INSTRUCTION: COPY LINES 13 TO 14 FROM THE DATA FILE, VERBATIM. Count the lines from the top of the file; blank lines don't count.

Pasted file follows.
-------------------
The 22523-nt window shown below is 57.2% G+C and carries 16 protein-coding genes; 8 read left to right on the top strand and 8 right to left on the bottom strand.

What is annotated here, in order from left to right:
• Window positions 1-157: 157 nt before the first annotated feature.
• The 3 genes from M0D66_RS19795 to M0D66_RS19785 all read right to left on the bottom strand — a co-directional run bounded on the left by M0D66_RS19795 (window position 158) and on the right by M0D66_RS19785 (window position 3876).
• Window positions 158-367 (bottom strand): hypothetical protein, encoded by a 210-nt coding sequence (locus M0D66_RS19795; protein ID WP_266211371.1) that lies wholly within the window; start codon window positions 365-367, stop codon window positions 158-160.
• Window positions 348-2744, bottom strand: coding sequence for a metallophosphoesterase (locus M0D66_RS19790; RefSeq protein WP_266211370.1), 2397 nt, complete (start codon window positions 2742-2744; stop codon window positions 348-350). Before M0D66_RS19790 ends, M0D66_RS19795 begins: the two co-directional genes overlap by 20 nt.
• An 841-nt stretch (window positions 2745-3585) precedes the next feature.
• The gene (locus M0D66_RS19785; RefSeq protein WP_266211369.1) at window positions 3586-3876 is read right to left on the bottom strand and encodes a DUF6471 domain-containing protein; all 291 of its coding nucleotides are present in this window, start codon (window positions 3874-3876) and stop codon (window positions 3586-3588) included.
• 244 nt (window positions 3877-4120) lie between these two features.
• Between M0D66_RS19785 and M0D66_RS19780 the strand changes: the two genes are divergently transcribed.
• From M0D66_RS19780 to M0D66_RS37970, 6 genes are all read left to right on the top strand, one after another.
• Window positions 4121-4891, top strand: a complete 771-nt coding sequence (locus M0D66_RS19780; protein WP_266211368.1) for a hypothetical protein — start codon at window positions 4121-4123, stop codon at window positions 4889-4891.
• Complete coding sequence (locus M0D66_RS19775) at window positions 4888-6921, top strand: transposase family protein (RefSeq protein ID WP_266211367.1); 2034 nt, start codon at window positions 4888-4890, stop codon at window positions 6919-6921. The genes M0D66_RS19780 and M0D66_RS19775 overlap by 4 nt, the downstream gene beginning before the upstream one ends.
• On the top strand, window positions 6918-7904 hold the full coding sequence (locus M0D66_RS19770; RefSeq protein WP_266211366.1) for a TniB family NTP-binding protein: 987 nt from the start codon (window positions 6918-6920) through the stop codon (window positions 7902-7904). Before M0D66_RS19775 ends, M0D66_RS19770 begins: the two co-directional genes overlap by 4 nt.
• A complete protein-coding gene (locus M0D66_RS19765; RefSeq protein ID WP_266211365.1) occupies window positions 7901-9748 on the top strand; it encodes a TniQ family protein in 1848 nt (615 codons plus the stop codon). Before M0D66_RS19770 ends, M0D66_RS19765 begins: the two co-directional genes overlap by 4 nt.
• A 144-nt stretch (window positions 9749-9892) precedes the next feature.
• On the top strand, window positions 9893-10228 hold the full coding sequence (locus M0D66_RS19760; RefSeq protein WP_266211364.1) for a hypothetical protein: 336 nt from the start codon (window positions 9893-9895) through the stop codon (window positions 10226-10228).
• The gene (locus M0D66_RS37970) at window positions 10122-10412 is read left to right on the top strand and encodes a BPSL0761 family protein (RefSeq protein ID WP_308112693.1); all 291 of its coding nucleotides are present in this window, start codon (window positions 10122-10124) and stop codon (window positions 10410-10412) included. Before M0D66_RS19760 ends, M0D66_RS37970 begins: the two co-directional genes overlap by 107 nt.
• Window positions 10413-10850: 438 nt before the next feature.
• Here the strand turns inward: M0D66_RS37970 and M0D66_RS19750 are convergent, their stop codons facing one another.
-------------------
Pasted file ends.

• Complete coding sequence (locus M0D66_RS19775) at window positions 4888-6921, top strand: transposase family protein (RefSeq protein ID WP_266211367.1); 2034 nt, start codon at window positions 4888-4890, stop codon at window positions 6919-6921. The genes M0D66_RS19780 and M0D66_RS19775 overlap by 4 nt, the downstream gene beginning before the upstream one ends.
• On the top strand, window positions 6918-7904 hold the full coding sequence (locus M0D66_RS19770; RefSeq protein WP_266211366.1) for a TniB family NTP-binding protein: 987 nt from the start codon (window positions 6918-6920) through the stop codon (window positions 7902-7904). Before M0D66_RS19775 ends, M0D66_RS19770 begins: the two co-directional genes overlap by 4 nt.